Asian Shares Mixed, Sydney Slips on Inflation
Stocks in Australia slumped Wednesday on stronger-than-expected domestic inflation, while Chinese shares continued to rebound following aggressive moves by the country's central bank to head off cash-crunch concerns.
The Australian dollar bumped higher after fourth-quarter consumer prices rose 2.7% from a year earlier, outpacing market forecasts for a 2.5% increase. On quarter, the CPI rose 0.8% compared with a forecast 0.5%.
The Aussie was last trading at US$0.8855 compared with US$0.8808 late Tuesday in New York, as the higher-than-expected inflation damped hopes of further interest-rate cuts. Stocks fell, with the S&P/ASX 200 down 0.8%, the biggest decliner in the region.
Mining stocks weighed on the Australian stock market after the price of spot iron ore fell to a six-month low overnight. Shares in BHP Billiton fell 1.7%, with the fall in iron-ore prices overshadowing the company's production report, which showed the miner produced a record volume of iron ore in the first half of its fiscal year.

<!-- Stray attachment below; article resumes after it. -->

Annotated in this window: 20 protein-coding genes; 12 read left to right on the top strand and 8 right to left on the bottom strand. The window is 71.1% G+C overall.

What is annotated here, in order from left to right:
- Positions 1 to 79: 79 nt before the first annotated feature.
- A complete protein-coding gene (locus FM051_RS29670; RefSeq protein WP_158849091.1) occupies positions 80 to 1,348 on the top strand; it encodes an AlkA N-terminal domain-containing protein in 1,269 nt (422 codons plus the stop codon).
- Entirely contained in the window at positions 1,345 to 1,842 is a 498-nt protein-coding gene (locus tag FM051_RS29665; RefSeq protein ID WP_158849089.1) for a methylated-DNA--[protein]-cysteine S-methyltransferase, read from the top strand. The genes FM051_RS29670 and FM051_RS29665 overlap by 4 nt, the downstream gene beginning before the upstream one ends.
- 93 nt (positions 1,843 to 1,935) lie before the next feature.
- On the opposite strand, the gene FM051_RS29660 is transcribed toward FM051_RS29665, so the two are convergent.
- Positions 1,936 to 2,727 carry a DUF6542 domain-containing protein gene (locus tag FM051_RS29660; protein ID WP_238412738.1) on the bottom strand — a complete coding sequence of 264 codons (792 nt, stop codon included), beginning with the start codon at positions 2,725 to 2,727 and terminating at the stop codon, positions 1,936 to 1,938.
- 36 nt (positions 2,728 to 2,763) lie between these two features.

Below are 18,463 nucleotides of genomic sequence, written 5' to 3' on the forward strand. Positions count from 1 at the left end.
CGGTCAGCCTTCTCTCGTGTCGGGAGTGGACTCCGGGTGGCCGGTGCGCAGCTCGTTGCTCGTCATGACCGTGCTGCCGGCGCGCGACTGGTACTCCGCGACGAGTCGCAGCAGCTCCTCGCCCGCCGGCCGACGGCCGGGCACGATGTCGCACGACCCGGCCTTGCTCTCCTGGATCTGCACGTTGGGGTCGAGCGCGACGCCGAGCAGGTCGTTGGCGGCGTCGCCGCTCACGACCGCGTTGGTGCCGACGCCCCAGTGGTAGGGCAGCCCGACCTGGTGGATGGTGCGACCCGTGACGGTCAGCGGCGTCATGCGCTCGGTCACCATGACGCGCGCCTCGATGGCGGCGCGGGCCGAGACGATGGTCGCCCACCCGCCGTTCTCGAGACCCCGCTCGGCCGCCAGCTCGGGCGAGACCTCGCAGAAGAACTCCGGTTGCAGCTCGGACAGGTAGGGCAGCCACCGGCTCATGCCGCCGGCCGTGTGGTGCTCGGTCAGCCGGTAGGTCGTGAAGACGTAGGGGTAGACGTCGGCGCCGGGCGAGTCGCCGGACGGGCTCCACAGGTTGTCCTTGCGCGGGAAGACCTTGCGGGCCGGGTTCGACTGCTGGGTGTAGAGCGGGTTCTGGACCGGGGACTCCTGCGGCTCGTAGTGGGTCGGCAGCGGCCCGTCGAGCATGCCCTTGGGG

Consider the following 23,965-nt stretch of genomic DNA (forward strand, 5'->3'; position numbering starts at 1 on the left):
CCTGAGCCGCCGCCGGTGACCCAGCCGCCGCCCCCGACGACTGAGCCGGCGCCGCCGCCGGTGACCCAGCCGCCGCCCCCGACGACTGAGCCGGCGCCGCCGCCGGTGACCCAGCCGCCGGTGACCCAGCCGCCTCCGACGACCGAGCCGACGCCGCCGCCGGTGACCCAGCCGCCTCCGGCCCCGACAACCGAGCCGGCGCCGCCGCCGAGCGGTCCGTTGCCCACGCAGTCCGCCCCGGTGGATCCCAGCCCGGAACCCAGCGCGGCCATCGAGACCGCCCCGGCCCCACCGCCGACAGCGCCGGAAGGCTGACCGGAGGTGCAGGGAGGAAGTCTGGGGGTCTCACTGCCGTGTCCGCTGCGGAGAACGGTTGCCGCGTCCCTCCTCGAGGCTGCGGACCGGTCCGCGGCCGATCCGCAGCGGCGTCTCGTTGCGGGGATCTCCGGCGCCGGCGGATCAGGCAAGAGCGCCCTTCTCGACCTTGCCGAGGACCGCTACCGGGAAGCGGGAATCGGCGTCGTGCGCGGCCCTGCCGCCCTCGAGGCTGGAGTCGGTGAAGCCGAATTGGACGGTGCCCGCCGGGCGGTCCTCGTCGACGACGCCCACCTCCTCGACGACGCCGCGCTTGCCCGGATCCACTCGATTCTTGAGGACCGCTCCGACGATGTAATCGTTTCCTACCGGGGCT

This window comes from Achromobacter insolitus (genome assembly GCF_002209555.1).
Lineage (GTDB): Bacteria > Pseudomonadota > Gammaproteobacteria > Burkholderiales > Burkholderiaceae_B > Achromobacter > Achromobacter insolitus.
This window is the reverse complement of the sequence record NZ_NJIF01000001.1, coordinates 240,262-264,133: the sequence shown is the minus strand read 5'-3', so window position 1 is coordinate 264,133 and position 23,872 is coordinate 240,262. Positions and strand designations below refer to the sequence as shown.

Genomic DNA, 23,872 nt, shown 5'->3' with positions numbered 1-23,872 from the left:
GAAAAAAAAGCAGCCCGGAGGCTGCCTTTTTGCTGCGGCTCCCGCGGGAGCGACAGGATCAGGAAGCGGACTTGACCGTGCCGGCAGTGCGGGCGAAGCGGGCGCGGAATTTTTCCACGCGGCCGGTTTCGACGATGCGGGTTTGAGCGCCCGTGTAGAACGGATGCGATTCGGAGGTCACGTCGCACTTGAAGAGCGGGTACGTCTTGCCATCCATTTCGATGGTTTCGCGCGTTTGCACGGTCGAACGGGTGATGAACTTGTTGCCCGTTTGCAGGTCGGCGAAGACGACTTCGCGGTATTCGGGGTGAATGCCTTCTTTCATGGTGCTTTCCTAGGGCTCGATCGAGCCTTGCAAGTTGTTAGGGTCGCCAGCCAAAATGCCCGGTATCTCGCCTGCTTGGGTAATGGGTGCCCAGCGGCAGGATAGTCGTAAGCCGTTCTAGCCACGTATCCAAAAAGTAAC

Rio Tinto fell 1.7% while Fortescue Metal Group lost 1.8%. Medusa Mining slipped 4.7% after the company said Tuesday that its Philippine operating company Philsaga Mining Corporation had ceased all mining activities as a precautionary measure due to flooding.
Pointing in the other direction, stocks on the Shanghai Composite rose 0.8% as the People's Bank of China response this week to another surge in interbank borrowing costs continued to encourage investors. The central bank offered 180 billion yuan ($29.8 billion) in short-term loans, among other actions, to ease the crunch.
"The PBOC's move was a strong signal to the market not to be overly bearish, though we have to bear in mind its moves [issuing reverse repurchase agreements] are short-term in nature and does not overturn the tight monetary policy environment," said Soochow Securities analyst Deng Wenyuan.
In Japan, the yen was steady ahead of the conclusion of the Bank of Japan's policy meeting. Economists expect the central bank to keep interest rates unchanged, leaving the dollar little moved at Yen104.32 compared with Yen104.29 late Tuesday in New York.
With the local currency steady, the Nikkei slipped 0.1%, pulling back from its 1% gain in the previous session.
Esther Fung contributed to this article
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